You only need to speak to Joyce for a few minutes to understand how fiercely intelligent she is. In that context, her dream of securing a university scholarship in the UK or North America and returning to Rwanda as one of the country's first female airline pilots seems eminently achievable, if not inevitable. However, that is not the subject of our conversation today. We are here to talk about her passion for volunteering and the astonishing work she does in her own community.
She begins by telling me about her work at the Gisimba Memorial Centre, an orphanage where she mentors a group of children and young adults with physical and mental disabilities. The continued funding for their care is contingent on them progressing through the education system, so she tutors them in Mathematics, Biology, Social Studies, as well as French, English, and the local language of Kinyarwanda (she is fluent in all three).
In the long term, the centre aims to find a home for them in line with the government's policy of placing all of the country's orphans with a foster family. Joyce, therefore, also helps them to prepare for life outside the orphanage.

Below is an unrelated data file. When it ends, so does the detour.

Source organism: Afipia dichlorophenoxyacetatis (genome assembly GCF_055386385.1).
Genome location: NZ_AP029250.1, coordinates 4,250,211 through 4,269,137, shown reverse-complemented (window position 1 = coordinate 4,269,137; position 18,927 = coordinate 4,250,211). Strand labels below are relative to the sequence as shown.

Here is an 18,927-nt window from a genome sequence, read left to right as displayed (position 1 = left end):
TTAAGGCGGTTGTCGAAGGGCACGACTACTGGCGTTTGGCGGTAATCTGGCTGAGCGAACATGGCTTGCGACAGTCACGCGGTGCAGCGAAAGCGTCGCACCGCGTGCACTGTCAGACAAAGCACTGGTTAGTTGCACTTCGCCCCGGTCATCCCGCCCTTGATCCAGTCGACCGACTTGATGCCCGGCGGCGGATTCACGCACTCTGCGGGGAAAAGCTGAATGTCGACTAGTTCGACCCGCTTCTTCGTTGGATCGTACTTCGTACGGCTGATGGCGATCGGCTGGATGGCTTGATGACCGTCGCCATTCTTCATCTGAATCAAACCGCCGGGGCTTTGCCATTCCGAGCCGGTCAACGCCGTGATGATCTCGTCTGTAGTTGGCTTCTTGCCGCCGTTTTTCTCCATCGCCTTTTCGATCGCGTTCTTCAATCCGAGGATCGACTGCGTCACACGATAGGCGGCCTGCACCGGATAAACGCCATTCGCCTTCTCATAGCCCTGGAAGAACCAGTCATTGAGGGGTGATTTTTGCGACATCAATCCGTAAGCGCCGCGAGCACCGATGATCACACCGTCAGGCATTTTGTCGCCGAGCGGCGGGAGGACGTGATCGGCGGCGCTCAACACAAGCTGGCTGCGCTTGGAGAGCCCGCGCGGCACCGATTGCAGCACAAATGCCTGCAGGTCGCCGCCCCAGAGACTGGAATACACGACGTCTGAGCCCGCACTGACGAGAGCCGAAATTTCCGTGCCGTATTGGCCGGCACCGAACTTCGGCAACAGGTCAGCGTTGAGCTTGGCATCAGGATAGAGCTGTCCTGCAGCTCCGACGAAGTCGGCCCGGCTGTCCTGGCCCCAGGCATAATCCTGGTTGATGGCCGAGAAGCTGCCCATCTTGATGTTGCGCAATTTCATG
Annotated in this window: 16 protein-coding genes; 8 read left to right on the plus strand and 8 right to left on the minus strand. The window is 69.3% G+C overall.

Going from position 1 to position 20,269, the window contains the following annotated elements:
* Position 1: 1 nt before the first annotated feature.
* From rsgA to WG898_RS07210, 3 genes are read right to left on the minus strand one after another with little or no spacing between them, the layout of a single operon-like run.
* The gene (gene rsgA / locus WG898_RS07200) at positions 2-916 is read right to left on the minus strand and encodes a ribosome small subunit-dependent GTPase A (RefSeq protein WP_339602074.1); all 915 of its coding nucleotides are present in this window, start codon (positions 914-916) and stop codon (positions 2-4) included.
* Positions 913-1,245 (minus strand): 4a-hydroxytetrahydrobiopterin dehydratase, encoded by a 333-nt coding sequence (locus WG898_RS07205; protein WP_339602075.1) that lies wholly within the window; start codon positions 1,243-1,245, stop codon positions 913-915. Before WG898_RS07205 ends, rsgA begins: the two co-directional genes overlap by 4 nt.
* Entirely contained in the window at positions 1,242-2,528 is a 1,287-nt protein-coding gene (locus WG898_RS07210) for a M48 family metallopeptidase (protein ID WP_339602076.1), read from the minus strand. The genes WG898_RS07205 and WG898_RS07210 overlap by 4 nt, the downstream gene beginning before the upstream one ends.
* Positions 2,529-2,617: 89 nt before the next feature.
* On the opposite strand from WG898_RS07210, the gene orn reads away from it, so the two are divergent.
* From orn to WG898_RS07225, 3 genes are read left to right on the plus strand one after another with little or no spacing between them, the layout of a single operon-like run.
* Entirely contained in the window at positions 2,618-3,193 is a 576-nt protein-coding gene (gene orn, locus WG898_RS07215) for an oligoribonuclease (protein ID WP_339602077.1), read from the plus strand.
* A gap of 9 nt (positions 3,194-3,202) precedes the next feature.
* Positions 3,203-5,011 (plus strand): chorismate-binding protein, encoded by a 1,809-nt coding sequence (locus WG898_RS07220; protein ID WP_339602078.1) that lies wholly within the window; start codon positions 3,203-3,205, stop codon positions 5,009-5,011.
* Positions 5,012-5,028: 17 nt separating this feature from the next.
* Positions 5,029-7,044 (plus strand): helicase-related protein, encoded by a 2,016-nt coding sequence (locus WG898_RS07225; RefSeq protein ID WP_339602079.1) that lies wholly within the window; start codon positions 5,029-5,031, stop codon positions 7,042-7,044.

"I teach them how to defend themselves, both physically and also in arguments, so if someone tries to pick on them, they know how to respond. This is where I find my debating skills very useful."
Aware that I don't have much time left with her, I mention that I remember her last year telling me that she planned to spend her Christmas holidays volunteering in a refuge for genocide survivors and I ask if this is connected to her work in the orphanage. It turns out, it is not. Rather, she uses what little free time she has left to separately care for five elderly widows whose husbands were killed in those fateful 100 days in 1994. They live on Butamwa settlement in Kigali, a home to over 100 families displaced by the genocide.